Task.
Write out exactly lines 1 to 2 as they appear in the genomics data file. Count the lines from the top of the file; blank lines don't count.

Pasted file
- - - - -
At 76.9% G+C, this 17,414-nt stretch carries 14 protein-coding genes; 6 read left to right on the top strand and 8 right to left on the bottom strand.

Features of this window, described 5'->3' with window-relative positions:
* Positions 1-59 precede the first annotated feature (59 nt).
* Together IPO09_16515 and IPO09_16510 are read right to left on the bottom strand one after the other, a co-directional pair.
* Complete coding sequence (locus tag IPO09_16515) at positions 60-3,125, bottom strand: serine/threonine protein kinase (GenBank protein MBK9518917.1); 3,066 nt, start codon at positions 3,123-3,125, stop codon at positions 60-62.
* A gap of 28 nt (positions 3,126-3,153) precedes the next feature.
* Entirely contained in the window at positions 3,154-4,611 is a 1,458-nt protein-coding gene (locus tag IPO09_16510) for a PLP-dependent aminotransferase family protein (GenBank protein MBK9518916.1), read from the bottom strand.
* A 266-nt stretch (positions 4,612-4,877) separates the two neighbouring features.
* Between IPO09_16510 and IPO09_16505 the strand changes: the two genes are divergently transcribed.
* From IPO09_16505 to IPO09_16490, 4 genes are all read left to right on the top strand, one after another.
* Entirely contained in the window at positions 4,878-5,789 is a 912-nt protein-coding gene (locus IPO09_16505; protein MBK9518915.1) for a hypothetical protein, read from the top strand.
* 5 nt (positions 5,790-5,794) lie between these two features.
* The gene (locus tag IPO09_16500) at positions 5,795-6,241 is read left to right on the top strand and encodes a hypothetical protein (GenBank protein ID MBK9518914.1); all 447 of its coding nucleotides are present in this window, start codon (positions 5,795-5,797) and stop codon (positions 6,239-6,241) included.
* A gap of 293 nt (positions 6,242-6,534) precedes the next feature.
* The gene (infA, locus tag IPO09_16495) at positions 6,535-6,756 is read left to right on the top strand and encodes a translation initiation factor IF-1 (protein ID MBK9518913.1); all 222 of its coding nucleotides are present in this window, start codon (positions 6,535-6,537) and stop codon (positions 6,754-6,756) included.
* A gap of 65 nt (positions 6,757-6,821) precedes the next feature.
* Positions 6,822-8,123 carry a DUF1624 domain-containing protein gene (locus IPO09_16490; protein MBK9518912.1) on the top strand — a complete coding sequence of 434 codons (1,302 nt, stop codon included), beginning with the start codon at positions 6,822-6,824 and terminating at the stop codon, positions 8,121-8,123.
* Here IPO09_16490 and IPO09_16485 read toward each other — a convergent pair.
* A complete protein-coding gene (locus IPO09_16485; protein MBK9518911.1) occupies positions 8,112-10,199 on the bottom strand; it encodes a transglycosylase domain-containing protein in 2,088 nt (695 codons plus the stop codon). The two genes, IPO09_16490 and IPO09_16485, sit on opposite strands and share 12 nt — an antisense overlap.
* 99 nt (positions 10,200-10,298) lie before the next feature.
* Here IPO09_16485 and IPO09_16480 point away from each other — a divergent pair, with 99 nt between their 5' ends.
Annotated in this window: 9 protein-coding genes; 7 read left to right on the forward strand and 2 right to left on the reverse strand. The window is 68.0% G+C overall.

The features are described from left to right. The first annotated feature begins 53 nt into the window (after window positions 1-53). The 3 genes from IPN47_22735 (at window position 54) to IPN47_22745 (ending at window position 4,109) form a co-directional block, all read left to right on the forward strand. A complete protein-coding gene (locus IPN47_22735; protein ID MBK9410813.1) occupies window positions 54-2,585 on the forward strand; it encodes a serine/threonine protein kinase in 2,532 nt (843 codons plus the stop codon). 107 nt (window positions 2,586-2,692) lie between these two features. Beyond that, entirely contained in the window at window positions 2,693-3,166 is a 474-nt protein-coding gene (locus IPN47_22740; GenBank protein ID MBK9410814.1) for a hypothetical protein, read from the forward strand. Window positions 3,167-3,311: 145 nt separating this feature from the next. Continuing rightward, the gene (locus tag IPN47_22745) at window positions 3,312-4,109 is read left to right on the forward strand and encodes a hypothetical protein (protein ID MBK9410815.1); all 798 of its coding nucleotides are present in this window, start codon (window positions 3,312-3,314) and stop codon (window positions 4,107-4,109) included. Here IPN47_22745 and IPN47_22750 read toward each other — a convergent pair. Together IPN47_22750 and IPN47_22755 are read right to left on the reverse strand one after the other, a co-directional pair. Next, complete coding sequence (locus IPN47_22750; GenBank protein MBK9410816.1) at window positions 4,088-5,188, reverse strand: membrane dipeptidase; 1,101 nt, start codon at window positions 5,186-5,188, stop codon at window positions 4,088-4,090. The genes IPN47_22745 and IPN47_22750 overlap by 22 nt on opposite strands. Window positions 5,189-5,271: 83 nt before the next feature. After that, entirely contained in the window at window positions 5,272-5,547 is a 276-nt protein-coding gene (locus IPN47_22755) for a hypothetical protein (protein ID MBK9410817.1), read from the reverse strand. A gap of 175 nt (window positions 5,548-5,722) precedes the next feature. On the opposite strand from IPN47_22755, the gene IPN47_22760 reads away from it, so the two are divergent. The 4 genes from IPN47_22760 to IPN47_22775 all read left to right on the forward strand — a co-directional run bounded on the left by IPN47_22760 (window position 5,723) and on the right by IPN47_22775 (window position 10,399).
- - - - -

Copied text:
At 76.9% G+C, this 17,414-nt stretch carries 14 protein-coding genes; 6 read left to right on the top strand and 8 right to left on the bottom strand.

Features of this window, described 5'->3' with window-relative positions: